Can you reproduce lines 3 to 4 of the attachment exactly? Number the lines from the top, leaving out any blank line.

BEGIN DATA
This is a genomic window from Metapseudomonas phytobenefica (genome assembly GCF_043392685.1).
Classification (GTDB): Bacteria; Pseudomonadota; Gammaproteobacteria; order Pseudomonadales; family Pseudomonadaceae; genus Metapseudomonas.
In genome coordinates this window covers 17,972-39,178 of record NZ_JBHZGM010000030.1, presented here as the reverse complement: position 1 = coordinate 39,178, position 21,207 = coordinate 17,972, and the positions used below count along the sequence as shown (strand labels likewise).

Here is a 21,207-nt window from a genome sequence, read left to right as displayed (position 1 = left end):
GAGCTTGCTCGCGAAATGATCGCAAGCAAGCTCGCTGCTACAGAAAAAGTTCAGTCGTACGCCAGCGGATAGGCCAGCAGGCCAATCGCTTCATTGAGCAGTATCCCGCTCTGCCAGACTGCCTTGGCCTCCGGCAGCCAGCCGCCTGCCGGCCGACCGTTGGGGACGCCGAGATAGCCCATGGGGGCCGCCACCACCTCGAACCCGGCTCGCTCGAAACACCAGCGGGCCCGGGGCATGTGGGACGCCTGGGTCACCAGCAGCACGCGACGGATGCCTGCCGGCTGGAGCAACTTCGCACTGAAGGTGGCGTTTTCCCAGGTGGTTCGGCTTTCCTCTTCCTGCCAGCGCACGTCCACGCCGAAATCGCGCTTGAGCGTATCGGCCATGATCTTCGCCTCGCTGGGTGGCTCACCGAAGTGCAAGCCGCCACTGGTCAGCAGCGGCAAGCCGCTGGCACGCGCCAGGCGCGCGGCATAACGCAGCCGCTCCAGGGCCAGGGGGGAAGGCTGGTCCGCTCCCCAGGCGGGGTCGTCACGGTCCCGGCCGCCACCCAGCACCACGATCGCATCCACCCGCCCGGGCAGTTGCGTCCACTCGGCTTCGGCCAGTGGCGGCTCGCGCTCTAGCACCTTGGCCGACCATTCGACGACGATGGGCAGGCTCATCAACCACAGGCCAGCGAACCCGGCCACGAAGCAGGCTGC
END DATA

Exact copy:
In genome coordinates this window covers 17,972-39,178 of record NZ_JBHZGM010000030.1, presented here as the reverse complement: position 1 = coordinate 39,178, position 21,207 = coordinate 17,972, and the positions used below count along the sequence as shown (strand labels likewise).

Here is a 21,207-nt window from a genome sequence, read left to right as displayed (position 1 = left end):